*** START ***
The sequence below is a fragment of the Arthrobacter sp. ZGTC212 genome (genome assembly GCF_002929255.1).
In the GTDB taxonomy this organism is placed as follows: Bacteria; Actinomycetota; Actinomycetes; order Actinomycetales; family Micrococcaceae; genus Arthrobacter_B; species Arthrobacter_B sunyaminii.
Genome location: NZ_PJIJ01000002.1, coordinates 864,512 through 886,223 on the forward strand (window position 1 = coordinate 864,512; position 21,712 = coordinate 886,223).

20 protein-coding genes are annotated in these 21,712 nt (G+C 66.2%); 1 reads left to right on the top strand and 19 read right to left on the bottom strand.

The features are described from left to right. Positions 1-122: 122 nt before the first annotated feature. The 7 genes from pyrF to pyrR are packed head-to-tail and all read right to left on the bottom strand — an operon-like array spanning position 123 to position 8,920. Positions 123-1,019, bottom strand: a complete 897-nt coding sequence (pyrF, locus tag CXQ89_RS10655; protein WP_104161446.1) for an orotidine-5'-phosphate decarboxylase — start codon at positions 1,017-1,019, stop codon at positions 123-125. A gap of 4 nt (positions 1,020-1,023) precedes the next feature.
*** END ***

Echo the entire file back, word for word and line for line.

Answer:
The sequence below is a fragment of the Arthrobacter sp. ZGTC212 genome (genome assembly GCF_002929255.1).
In the GTDB taxonomy this organism is placed as follows: Bacteria; Actinomycetota; Actinomycetes; order Actinomycetales; family Micrococcaceae; genus Arthrobacter_B; species Arthrobacter_B sunyaminii.
Genome location: NZ_PJIJ01000002.1, coordinates 864,512 through 886,223 on the forward strand (window position 1 = coordinate 864,512; position 21,712 = coordinate 886,223).

20 protein-coding genes are annotated in these 21,712 nt (G+C 66.2%); 1 reads left to right on the top strand and 19 read right to left on the bottom strand.

The features are described from left to right. Positions 1-122: 122 nt before the first annotated feature. The 7 genes from pyrF to pyrR are packed head-to-tail and all read right to left on the bottom strand — an operon-like array spanning position 123 to position 8,920. Positions 123-1,019, bottom strand: a complete 897-nt coding sequence (pyrF, locus tag CXQ89_RS10655; protein WP_104161446.1) for an orotidine-5'-phosphate decarboxylase — start codon at positions 1,017-1,019, stop codon at positions 123-125. A gap of 4 nt (positions 1,020-1,023) precedes the next feature.